John Taylor is an American artist. His work may appear in the form of ships, but it grows as much from Matthew Brady Civil War portraits, New England deciduous forests, and abandoned buildings in Midwestern expanses as it does from any formal aspects. He does not believe that he is the master of his direction – it is the master of him. He embraces his materials of cast-off objects, throwaways, old computer parts, and junk.
Mr. Taylor holds an undergraduate degree in English from the University of North Carolina at Chapel Hill, and a Masters degree in Landscape Architecture from North Carolina State University. Mr. Taylor first began exhibiting 2-dimensional work in New York City in the early 1980’s. He relocated to California in the late 1980’s – the change in environment, and his outlook on the mainstream of art led him to a ten-year process of involvement in design and photographing streamline modern architecture in Los Angeles, largely abandoning formal art. While living in a vintage 1950’s one story home in Capistrano Beach, Mr. Taylor began fabricating small 19th century Western buildings from the dilapidated redwood fence that surrounded the property. From that new beginning, Mr. Taylor experienced an artistic revelation in his work, which utilized ocean vessels as the medium of expression, and incorporated a love of found objects, technology castoffs, and vintage materials. Since that time, Mr. Taylor has produced over 250 pieces, been recognized in numerous articles and exhibits, served as a speaker and visiting artist at museums and universities, and his work is now in several prestigious collections.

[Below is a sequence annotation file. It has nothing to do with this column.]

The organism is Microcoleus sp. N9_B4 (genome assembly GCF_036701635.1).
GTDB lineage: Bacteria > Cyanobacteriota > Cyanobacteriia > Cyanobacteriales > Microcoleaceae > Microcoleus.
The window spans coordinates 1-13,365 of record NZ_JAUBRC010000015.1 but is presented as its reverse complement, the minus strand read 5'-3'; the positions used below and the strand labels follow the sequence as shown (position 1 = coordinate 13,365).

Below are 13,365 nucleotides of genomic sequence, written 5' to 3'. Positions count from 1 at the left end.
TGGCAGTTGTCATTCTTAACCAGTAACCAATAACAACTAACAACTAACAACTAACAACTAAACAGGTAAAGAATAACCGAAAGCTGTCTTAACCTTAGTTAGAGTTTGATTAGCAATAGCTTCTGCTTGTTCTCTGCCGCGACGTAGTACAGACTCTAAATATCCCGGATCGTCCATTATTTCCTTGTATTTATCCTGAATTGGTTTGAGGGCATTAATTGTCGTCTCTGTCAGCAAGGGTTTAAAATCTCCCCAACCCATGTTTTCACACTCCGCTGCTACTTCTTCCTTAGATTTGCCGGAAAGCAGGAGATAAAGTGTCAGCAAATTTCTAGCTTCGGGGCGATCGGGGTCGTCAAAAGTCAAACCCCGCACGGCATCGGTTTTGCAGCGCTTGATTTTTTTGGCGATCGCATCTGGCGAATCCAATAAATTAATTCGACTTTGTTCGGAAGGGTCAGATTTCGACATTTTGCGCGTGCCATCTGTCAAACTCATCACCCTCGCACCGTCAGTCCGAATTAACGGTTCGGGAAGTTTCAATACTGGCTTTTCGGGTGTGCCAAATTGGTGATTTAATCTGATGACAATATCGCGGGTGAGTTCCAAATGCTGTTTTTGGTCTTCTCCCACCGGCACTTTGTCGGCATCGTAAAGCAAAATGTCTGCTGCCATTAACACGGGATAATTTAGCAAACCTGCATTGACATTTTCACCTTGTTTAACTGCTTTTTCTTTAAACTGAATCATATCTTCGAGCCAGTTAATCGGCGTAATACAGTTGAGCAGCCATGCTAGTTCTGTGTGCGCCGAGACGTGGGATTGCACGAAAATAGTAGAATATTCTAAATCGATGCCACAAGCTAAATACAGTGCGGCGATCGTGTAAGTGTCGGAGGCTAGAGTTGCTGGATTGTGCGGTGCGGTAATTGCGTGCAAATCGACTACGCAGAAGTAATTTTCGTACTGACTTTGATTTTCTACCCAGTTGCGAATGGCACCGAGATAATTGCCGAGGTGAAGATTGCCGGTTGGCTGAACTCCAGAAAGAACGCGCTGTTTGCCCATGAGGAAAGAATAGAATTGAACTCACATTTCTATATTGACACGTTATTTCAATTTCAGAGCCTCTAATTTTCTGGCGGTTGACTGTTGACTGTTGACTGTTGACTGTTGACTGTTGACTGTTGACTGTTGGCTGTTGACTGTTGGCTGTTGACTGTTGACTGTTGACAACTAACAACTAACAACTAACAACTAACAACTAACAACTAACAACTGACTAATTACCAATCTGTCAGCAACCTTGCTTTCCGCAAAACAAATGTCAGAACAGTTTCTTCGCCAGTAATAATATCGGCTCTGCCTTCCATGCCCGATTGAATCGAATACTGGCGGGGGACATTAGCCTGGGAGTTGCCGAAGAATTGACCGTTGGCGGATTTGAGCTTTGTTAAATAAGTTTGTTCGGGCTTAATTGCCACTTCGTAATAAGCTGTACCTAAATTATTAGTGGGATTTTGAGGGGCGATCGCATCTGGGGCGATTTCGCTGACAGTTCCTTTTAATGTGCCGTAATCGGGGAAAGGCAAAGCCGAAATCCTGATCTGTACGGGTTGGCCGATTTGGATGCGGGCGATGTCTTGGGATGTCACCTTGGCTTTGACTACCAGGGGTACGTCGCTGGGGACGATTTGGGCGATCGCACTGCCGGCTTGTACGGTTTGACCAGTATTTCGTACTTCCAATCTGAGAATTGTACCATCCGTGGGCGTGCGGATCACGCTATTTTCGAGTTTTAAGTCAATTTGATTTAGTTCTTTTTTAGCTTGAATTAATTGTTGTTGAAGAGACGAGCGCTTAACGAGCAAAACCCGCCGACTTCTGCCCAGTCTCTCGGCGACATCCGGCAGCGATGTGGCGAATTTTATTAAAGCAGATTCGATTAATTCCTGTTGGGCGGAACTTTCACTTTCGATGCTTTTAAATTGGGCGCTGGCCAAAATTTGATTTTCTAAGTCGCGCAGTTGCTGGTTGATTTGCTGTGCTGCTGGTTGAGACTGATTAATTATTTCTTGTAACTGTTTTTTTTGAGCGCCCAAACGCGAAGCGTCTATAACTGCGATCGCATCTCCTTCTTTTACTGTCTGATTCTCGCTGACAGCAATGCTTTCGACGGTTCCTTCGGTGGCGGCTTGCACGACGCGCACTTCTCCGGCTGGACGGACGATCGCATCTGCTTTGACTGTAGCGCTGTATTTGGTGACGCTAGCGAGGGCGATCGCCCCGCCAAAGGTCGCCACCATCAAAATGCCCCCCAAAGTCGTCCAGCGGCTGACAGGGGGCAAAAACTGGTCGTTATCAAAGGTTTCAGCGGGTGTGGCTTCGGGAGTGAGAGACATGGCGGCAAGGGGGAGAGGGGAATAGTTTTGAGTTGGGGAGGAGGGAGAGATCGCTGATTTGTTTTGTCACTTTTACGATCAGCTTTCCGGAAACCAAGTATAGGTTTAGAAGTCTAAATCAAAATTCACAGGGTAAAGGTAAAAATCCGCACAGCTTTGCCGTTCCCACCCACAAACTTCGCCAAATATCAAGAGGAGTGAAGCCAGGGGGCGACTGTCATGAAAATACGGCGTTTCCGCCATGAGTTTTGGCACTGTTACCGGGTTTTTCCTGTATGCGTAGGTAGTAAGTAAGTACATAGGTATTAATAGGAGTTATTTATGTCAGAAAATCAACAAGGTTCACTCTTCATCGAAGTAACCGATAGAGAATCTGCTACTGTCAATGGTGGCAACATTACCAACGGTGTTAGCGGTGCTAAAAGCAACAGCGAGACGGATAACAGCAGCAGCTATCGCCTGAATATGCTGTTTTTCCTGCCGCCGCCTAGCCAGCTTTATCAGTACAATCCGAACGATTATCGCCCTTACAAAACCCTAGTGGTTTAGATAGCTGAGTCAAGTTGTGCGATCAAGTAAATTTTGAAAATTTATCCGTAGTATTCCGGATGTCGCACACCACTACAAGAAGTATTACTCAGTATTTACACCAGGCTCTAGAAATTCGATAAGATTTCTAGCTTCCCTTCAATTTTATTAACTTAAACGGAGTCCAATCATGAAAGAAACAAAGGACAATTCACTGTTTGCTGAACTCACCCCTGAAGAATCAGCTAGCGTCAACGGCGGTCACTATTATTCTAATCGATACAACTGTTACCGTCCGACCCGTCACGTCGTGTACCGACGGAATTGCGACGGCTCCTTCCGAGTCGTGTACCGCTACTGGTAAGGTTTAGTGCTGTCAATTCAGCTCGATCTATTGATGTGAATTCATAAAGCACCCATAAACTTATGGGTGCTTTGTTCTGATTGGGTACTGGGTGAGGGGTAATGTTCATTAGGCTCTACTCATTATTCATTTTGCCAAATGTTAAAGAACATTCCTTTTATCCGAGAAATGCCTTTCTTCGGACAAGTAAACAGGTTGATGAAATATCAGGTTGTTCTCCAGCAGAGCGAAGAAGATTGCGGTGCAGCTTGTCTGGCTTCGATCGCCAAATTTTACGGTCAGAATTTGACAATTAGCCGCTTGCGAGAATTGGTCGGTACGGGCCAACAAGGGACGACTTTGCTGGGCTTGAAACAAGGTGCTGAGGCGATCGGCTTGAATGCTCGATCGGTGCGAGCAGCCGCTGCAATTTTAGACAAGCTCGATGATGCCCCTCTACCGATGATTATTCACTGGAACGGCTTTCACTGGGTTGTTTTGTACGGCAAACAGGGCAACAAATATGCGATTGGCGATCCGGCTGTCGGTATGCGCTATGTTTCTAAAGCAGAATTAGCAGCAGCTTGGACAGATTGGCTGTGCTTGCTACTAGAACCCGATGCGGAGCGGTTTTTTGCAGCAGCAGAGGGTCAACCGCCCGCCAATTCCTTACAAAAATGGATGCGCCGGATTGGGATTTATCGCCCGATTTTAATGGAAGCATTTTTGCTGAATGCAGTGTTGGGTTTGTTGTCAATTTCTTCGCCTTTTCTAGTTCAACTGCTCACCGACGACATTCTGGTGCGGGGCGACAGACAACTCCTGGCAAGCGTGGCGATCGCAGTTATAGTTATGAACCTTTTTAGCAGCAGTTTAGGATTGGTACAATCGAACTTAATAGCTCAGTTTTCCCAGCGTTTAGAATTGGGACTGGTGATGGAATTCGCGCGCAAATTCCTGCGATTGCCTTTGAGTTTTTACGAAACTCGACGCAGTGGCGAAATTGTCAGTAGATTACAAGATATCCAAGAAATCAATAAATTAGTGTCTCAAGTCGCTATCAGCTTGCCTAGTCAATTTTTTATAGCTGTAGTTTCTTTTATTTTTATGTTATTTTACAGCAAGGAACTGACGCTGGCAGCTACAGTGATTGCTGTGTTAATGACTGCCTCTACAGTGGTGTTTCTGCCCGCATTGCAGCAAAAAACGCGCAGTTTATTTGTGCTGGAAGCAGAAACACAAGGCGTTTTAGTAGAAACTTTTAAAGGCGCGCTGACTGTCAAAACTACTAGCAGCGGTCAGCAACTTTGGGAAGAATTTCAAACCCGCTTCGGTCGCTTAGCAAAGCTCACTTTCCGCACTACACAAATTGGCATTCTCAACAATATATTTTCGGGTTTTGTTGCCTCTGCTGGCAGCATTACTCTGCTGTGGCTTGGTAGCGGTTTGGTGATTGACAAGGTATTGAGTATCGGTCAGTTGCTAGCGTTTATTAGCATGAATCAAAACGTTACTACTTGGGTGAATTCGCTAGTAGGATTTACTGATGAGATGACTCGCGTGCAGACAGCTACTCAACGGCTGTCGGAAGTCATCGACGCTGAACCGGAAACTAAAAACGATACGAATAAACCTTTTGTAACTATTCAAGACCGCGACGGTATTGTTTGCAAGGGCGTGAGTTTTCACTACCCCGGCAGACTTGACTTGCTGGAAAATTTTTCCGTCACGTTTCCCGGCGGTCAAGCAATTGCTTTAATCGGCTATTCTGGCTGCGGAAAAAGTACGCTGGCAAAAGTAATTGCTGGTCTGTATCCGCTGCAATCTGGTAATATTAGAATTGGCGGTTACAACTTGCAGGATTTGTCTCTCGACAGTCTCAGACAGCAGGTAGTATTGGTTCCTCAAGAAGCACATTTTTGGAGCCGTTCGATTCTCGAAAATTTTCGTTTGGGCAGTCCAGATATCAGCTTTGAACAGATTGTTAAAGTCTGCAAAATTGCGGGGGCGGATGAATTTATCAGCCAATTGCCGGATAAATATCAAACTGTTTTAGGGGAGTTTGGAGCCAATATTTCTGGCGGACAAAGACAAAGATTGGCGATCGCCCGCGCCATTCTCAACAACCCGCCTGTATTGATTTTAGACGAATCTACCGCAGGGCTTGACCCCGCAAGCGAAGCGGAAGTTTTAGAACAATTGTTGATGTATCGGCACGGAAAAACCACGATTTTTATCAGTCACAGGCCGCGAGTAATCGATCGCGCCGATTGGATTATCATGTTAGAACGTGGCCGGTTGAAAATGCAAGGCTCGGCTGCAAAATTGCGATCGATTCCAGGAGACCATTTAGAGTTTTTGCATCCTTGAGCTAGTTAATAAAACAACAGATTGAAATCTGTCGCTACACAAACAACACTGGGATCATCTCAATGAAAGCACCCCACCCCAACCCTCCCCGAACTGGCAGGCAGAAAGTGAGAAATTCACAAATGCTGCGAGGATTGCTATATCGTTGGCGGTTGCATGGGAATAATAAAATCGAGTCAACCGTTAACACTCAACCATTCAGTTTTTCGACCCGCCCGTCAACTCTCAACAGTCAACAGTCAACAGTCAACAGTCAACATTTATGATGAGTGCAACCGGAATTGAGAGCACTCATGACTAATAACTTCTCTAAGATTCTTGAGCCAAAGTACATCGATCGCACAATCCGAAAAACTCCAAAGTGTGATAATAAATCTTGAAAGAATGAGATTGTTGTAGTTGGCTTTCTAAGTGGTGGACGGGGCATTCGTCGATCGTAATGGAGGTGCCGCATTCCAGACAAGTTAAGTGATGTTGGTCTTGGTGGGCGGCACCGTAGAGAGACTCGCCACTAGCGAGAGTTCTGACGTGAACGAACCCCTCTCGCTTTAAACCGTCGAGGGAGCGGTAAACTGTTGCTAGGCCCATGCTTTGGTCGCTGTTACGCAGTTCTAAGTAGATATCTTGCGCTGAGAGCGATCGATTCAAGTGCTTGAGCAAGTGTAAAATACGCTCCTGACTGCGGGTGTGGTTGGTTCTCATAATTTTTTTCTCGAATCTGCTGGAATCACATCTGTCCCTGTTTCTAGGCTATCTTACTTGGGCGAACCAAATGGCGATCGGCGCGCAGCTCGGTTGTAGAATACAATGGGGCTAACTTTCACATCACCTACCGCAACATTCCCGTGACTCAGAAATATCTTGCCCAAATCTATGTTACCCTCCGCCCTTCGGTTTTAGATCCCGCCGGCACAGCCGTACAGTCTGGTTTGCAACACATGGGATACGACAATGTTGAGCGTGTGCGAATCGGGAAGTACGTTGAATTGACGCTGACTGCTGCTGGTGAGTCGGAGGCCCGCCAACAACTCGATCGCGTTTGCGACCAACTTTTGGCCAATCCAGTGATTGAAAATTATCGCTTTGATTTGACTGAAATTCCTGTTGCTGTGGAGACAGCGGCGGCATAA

He works to reduce internal noise and follow the sound of a particular voice. He does not follow a program of investigation or analysis; he does not feel solely responsible or the hero of his work. He strives to reduce the noise around him, refine the mechanisms and environment that foster creative expression, and then persistently harvest what has grown around this process.
He has been featured in various museums around the country, including the Boise Museum of Art, the Henry Art Museum and the Oceanside Museum of Art. Notable collectors of his work include the Microsoft Corporation, Andre Agassi, and Billy Joel. He is represented by the J. Willott Gallery.